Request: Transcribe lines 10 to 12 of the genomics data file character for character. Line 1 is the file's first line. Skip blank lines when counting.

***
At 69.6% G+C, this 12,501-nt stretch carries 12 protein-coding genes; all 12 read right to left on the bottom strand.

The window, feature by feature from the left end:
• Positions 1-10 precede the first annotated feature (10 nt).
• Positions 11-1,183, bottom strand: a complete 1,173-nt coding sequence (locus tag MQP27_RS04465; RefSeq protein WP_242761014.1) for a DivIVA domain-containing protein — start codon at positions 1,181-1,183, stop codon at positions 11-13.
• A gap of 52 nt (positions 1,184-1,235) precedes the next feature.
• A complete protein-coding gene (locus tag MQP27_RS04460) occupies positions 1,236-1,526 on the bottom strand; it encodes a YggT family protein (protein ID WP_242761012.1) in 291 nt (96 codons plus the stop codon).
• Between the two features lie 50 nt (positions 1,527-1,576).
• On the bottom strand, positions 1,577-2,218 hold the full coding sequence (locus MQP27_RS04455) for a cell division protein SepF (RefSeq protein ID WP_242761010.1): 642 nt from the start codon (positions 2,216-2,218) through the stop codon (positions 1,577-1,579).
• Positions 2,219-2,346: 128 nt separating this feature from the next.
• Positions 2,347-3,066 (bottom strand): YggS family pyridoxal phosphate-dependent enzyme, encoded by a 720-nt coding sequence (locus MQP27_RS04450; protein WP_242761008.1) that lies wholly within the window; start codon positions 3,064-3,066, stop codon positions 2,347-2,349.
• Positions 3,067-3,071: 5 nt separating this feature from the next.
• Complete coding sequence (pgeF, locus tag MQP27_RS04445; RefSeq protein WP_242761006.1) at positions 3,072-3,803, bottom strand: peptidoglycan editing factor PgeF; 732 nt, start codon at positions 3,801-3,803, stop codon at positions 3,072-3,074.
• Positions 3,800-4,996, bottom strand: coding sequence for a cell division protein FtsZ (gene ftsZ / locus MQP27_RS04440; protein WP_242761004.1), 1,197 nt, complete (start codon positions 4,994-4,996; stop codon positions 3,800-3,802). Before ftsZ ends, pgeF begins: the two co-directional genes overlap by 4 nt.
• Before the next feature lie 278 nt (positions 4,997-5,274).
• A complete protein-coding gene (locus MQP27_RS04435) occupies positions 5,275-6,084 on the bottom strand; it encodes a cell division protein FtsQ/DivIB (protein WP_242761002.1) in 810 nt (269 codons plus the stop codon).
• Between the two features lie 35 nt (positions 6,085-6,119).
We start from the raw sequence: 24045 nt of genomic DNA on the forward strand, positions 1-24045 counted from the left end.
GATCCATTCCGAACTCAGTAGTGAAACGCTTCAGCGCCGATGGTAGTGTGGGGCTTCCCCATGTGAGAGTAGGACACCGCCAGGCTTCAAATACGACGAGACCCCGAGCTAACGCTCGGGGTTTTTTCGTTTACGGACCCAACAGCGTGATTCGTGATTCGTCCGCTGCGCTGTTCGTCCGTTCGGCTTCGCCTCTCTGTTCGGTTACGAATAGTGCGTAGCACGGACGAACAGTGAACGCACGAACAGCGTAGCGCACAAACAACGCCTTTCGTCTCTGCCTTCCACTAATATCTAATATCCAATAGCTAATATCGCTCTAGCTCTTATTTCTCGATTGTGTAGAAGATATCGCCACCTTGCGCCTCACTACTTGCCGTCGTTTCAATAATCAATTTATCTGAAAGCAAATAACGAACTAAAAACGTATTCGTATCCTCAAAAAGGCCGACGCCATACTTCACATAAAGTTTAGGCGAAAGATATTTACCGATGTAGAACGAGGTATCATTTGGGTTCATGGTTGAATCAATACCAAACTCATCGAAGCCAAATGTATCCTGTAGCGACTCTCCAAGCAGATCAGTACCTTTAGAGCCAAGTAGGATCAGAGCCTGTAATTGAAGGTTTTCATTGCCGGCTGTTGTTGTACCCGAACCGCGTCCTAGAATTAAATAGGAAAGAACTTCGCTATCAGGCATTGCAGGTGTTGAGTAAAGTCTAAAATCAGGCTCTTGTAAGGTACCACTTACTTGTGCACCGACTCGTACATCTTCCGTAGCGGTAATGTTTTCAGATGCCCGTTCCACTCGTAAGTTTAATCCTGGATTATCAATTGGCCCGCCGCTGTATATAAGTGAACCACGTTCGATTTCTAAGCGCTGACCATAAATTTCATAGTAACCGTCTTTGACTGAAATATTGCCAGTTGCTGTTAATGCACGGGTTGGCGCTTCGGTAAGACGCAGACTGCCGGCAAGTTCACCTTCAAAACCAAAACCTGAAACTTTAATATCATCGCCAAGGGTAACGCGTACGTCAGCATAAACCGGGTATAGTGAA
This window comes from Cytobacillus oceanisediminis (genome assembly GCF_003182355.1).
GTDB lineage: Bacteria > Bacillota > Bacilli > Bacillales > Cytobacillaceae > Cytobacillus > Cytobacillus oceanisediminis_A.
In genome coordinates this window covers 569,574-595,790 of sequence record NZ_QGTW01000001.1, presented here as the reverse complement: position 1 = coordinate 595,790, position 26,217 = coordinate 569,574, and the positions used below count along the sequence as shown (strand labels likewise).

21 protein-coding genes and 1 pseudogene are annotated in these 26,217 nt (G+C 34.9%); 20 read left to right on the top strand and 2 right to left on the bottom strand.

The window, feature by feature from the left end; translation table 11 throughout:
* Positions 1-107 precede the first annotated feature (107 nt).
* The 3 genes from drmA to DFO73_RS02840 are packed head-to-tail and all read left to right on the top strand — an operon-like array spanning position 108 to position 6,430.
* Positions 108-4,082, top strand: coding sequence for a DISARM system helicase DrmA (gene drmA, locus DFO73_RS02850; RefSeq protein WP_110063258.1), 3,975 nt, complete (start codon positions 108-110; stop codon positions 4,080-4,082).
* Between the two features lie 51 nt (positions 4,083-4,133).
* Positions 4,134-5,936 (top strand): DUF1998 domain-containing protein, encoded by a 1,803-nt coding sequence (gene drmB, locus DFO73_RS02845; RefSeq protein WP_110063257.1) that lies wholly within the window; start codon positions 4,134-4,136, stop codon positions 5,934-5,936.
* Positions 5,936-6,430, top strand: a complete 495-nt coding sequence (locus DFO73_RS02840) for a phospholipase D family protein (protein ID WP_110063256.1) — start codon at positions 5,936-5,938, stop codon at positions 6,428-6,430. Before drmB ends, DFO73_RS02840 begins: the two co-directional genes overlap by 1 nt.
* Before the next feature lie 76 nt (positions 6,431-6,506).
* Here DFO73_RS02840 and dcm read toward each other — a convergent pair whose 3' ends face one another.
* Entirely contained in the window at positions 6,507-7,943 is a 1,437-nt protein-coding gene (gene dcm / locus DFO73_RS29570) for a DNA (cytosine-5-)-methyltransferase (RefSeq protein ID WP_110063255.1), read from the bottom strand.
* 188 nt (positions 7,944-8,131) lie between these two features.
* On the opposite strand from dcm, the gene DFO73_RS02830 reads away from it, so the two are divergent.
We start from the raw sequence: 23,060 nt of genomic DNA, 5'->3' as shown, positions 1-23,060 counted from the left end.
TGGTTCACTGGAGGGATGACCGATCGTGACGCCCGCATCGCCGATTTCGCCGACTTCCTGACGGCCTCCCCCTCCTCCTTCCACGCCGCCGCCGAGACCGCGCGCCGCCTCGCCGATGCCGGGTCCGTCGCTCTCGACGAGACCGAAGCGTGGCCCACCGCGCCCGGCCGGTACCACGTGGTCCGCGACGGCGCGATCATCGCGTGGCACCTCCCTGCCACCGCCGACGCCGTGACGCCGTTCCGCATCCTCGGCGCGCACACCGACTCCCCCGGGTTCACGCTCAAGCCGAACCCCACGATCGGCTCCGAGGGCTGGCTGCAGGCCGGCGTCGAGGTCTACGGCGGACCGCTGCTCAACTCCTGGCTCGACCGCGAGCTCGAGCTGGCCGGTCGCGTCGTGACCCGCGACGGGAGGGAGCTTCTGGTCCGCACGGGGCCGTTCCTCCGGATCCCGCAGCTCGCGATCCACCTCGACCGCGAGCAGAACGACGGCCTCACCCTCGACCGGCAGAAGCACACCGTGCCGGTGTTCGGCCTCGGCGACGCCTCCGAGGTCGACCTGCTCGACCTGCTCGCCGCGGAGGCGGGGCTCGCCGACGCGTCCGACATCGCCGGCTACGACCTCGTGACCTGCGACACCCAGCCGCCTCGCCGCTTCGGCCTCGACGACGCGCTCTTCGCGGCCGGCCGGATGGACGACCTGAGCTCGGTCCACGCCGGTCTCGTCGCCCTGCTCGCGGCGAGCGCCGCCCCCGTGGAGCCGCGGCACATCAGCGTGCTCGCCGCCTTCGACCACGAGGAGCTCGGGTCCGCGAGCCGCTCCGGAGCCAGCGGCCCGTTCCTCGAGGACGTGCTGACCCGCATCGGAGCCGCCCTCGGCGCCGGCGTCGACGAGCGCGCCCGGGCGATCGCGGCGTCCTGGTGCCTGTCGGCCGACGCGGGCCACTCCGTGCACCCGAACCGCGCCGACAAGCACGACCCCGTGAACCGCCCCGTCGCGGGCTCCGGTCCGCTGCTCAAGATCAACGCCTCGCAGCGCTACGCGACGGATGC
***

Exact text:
• Positions 2,347-3,066 (bottom strand): YggS family pyridoxal phosphate-dependent enzyme, encoded by a 720-nt coding sequence (locus MQP27_RS04450; protein WP_242761008.1) that lies wholly within the window; start codon positions 3,064-3,066, stop codon positions 2,347-2,349.
• Positions 3,067-3,071: 5 nt separating this feature from the next.
• Complete coding sequence (pgeF, locus tag MQP27_RS04445; RefSeq protein WP_242761006.1) at positions 3,072-3,803, bottom strand: peptidoglycan editing factor PgeF; 732 nt, start codon at positions 3,801-3,803, stop codon at positions 3,072-3,074.